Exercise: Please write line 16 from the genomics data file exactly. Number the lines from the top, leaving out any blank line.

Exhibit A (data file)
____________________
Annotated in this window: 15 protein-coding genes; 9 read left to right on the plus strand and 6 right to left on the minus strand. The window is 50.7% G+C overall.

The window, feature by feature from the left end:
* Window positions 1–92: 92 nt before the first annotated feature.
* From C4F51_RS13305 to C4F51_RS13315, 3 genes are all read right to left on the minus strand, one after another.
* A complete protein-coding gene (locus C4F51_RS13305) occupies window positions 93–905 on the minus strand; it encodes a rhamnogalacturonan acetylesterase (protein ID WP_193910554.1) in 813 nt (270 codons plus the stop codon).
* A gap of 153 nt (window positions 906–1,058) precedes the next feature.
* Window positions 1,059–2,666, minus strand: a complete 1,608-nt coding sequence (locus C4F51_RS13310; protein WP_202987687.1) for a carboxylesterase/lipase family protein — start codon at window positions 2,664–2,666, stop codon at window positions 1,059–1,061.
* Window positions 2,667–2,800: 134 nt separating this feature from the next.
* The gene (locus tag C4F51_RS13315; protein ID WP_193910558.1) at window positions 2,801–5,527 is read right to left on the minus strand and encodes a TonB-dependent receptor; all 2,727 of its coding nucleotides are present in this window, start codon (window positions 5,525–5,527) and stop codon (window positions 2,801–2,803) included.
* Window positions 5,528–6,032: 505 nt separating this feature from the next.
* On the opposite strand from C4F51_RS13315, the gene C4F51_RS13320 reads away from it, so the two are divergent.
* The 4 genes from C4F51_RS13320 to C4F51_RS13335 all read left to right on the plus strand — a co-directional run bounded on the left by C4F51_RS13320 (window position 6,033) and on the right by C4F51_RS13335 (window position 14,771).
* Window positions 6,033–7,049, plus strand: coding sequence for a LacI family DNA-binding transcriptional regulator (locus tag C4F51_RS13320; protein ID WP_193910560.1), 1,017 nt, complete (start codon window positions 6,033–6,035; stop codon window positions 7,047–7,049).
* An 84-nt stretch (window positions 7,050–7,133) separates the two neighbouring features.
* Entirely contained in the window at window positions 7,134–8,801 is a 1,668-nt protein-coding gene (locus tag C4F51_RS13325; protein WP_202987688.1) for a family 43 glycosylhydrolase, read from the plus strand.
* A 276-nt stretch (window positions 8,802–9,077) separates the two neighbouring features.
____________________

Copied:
* A 276-nt stretch (window positions 8,802–9,077) separates the two neighbouring features.